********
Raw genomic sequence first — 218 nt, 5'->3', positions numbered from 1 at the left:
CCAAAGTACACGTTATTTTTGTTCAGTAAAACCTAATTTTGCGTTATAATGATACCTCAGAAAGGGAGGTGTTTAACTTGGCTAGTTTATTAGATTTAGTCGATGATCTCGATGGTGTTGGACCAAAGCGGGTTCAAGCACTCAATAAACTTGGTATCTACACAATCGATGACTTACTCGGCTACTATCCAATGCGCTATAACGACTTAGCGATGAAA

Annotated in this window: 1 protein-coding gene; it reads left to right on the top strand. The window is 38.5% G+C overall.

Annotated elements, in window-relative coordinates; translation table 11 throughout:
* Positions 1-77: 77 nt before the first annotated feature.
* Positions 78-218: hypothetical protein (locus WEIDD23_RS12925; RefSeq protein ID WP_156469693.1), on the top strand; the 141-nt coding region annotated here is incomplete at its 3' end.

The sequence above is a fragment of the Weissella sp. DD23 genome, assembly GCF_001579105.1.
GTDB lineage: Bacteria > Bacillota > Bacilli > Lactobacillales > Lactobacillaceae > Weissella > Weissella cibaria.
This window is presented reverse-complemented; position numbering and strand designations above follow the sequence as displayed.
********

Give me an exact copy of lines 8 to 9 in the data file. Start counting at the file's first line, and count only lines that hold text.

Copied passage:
GTDB lineage: Bacteria > Bacillota > Bacilli > Lactobacillales > Lactobacillaceae > Weissella > Weissella cibaria.
This window is presented reverse-complemented; position numbering and strand designations above follow the sequence as displayed.